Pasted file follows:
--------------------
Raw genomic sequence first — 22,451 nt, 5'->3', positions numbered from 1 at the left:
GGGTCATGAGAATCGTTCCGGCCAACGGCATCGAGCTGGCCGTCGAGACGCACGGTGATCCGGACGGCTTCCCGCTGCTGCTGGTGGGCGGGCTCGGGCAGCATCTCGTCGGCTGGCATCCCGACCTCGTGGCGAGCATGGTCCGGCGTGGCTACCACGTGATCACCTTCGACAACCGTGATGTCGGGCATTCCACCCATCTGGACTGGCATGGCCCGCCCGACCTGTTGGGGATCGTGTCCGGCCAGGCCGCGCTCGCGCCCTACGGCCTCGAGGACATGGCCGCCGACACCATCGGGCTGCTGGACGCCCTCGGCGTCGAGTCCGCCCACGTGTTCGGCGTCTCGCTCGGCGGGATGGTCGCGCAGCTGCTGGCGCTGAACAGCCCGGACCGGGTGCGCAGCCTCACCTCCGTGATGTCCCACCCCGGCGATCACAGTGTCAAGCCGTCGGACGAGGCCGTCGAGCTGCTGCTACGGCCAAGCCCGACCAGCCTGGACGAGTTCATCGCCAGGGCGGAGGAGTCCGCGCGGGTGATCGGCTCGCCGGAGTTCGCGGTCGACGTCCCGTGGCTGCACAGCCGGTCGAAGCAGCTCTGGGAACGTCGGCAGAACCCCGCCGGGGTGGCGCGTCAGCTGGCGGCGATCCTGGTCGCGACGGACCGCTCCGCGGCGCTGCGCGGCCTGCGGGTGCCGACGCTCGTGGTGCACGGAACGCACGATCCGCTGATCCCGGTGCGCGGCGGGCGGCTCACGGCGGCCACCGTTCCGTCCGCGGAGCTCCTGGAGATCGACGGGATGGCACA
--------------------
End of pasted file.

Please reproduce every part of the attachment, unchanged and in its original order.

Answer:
Raw genomic sequence first — 22,451 nt, 5'->3', positions numbered from 1 at the left:
GGGTCATGAGAATCGTTCCGGCCAACGGCATCGAGCTGGCCGTCGAGACGCACGGTGATCCGGACGGCTTCCCGCTGCTGCTGGTGGGCGGGCTCGGGCAGCATCTCGTCGGCTGGCATCCCGACCTCGTGGCGAGCATGGTCCGGCGTGGCTACCACGTGATCACCTTCGACAACCGTGATGTCGGGCATTCCACCCATCTGGACTGGCATGGCCCGCCCGACCTGTTGGGGATCGTGTCCGGCCAGGCCGCGCTCGCGCCCTACGGCCTCGAGGACATGGCCGCCGACACCATCGGGCTGCTGGACGCCCTCGGCGTCGAGTCCGCCCACGTGTTCGGCGTCTCGCTCGGCGGGATGGTCGCGCAGCTGCTGGCGCTGAACAGCCCGGACCGGGTGCGCAGCCTCACCTCCGTGATGTCCCACCCCGGCGATCACAGTGTCAAGCCGTCGGACGAGGCCGTCGAGCTGCTGCTACGGCCAAGCCCGACCAGCCTGGACGAGTTCATCGCCAGGGCGGAGGAGTCCGCGCGGGTGATCGGCTCGCCGGAGTTCGCGGTCGACGTCCCGTGGCTGCACAGCCGGTCGAAGCAGCTCTGGGAACGTCGGCAGAACCCCGCCGGGGTGGCGCGTCAGCTGGCGGCGATCCTGGTCGCGACGGACCGCTCCGCGGCGCTGCGCGGCCTGCGGGTGCCGACGCTCGTGGTGCACGGAACGCACGATCCGCTGATCCCGGTGCGCGGCGGGCGGCTCACGGCGGCCACCGTTCCGTCCGCGGAGCTCCTGGAGATCGACGGGATGGCACA